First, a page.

I have always respected our veterans, but I have only recently begun to understand how important they truly are.
A few weeks ago, the Grand Island Northwest High School band performed for the returning Hall Country Hero Flight. Through this organization, veterans are transported to Washington, D.C., and provided with a chance to see the memorials of the respective war they fought in as well as other famous landmarks. As the plane returns from our nation’s capital, the veterans receive a warm welcome from the community.
However, when I first heard about having to perform at the Hero Flight, I was more worried about finishing my homework than playing music for veterans. I knew I had several assignments due the next day; at that moment, I only thought about myself. I forgot about the people who had spent their nights and days fighting for my ability to work on homework, but, despite the math problems and essays dominating my mind, I attended the Hero Flight.
Before the veterans returned, a ceremony was conducted in which members of the community offered their support. Every person in the crowd was attentively waiting for the moment when they could hear the roar of the plane engine.
Then, the mood shifted from anticipation to cheerfulness as the plane came into sight. When the door of the plane opened, the veterans were greeted with support from all of the people in attendance. From the crash of the cymbals to the signs hoisted in the air, the community provided warmth that the temperature lacked.
I watched veterans make their way past us and into the cheerful crowd. All around us, there was a feeling of encouragement that can’t be described. A mixture of solemn respect and elated gratitude permeated through the air. Every person standing in the crowd was affected by this feeling.
As tears streamed down the veterans’ faces, I realized something important. Despite the bitter cold, late night, and seemingly endless stacks of homework, my problems were insignificant when compared to the smiles on the veterans’ faces. The opportunity involved something larger than myself.
Every citizen in the United States is able to claim their citizenship because of our veterans. When we make a decision, we are able to because of the rights that protect us. Those rights have been earned by people who have risked their lives, so the cost of freedom is hardly free.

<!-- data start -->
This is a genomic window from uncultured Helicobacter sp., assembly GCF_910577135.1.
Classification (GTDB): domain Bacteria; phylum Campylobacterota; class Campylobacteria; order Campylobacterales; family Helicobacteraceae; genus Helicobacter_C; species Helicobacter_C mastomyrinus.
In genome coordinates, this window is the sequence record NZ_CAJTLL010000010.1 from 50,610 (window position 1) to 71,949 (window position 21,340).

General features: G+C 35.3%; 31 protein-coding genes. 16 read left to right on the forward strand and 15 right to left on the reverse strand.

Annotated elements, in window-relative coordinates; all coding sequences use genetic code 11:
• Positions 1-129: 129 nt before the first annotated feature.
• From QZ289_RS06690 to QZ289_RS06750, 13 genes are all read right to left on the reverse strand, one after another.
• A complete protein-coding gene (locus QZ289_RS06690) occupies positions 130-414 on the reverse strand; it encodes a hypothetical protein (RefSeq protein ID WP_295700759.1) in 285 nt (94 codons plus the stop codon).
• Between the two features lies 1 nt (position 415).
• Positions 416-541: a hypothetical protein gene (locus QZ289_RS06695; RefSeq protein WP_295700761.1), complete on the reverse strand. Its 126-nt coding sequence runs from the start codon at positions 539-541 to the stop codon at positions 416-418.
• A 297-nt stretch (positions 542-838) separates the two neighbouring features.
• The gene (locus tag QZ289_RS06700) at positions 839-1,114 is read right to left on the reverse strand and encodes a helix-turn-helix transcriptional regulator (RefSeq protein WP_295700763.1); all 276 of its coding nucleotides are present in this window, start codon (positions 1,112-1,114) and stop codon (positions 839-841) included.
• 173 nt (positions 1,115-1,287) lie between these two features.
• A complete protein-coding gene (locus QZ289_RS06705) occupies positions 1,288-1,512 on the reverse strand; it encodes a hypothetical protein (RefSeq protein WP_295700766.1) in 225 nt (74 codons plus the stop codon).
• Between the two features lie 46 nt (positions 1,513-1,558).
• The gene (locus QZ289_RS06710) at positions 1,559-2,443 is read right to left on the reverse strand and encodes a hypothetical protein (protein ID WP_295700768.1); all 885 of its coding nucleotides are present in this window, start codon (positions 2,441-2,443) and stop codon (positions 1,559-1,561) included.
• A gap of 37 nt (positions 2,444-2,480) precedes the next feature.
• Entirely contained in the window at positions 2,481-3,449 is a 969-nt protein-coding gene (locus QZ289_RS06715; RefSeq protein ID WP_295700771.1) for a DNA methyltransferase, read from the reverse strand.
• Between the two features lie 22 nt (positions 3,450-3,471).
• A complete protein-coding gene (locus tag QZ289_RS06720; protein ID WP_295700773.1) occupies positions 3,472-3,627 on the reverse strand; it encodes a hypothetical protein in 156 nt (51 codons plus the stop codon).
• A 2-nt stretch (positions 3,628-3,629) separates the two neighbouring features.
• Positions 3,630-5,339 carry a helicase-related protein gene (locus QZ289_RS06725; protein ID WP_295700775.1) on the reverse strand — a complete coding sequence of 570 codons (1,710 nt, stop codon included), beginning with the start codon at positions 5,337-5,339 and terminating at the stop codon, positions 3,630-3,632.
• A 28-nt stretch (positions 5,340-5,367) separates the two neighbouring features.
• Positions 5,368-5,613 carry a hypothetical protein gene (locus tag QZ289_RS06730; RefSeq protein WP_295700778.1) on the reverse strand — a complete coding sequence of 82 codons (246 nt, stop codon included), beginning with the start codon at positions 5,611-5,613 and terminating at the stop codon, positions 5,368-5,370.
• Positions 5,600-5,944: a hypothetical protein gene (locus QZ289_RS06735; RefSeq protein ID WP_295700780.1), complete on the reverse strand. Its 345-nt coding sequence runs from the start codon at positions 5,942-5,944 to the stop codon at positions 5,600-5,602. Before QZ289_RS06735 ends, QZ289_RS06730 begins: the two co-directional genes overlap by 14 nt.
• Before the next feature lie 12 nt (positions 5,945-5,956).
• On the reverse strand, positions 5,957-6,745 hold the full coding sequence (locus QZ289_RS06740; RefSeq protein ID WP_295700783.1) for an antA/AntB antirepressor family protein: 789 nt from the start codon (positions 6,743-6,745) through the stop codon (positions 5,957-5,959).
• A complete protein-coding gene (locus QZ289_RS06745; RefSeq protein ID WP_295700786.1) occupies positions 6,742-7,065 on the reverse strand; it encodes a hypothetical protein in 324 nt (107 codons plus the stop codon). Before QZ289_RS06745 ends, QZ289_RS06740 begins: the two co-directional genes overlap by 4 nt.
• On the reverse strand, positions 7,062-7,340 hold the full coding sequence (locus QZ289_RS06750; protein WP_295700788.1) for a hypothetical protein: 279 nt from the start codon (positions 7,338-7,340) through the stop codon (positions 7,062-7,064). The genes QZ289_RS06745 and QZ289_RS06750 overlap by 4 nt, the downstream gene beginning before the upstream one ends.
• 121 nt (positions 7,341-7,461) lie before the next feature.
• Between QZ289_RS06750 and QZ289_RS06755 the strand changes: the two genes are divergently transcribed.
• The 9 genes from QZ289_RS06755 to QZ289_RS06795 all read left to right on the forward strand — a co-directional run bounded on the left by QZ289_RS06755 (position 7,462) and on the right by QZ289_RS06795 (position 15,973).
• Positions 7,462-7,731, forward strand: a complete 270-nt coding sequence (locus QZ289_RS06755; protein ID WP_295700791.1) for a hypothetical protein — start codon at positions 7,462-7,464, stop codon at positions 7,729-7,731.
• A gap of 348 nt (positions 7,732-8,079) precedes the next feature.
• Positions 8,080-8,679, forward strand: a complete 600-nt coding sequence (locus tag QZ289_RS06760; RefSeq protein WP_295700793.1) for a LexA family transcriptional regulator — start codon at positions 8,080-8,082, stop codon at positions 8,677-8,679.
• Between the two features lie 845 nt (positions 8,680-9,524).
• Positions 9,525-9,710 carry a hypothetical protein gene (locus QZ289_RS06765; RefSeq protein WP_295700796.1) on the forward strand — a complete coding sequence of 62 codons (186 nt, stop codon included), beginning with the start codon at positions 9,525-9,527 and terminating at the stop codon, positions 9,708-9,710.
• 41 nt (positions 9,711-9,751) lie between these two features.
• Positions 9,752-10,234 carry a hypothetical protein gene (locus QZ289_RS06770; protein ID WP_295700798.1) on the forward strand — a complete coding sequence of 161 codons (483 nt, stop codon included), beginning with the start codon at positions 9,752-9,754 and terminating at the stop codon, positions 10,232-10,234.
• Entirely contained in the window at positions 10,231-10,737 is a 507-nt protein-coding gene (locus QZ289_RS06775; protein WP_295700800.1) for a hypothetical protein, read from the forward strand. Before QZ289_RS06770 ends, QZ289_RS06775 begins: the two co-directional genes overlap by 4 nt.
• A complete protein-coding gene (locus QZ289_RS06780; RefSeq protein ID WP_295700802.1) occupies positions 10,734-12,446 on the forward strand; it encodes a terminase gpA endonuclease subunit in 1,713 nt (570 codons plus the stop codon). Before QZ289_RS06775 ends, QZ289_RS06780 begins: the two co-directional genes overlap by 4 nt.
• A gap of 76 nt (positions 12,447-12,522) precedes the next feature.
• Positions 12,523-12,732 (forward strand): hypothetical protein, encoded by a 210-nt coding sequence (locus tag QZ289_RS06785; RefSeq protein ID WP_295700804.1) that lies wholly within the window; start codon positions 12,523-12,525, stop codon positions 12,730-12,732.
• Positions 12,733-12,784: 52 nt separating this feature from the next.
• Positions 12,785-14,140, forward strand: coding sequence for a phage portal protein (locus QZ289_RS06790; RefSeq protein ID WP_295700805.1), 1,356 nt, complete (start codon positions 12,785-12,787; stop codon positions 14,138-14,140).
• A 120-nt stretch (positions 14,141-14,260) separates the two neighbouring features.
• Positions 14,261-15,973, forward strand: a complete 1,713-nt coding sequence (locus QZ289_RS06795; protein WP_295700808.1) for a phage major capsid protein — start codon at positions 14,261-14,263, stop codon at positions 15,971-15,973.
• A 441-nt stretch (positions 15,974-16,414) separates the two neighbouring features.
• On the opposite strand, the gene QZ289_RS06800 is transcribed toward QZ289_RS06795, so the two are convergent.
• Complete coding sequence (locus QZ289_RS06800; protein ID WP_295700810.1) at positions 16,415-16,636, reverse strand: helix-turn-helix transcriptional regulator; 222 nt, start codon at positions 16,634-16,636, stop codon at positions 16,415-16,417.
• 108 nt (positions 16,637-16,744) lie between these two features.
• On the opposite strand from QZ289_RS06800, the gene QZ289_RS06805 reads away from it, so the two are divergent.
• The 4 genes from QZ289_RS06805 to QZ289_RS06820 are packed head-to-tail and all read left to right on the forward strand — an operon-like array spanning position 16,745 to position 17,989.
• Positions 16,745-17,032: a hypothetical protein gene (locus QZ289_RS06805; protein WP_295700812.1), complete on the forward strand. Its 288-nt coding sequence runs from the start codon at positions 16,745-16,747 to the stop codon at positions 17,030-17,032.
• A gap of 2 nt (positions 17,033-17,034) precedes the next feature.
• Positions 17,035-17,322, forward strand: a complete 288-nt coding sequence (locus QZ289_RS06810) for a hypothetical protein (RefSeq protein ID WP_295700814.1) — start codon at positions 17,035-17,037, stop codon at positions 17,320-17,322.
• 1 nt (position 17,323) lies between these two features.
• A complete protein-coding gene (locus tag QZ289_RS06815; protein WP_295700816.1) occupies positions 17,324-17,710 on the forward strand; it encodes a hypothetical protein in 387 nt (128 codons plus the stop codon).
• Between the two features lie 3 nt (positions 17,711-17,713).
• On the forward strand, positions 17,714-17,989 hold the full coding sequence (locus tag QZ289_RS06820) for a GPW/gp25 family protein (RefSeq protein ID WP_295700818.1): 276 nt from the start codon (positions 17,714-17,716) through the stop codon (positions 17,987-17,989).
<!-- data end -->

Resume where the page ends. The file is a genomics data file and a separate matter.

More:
Freedom can mean different things to different people. It is the power to speak our minds, act the way we wish, or think freely. In fact, our right to choose the definition of freedom as it applies to ourselves is the greatest right of all.
However, the ability to live free of fear, to pursue our passions, and to go about our everyday lives are freedoms that are sometimes taken for granted. These natural rights aren’t granted by the government, but they are protected by those who fearlessly defend our nation. They sacrifice their time, and, sadly, there are those who have sacrificed their lives.
The price of freedom is not something that should be taken lightly. For those who defend the flag, the Pledge of Allegiance and our rights, we are grateful. For every veteran and for those who are currently serving in the army, we are grateful. Because of all of these things, our nation comes together to commemorate those who have served our nation on the 11th hour of the 11th day of the 11th month.
On Nov. 11, 1919, the first anniversary of the end of World War I was celebrated. At the time, it was called Armistice Day, but, when it became a national holiday in 1938, it became known as Veterans Day. The holiday honors veterans who are either living or deceased. Through war and peace, our veterans have demonstrated valor that I can hardly imagine.
Although Veterans Day isn’t for another week, it is important to remember veterans on every day of the year. Regardless of the time, they are serving our country. Regardless of the day, the temperature, or however preoccupied they might be, they are serving our country. They fight every day to defend our freedom, so we can honor them on every day of the year.
Emelia Richling is a sophomore at Northwest High School.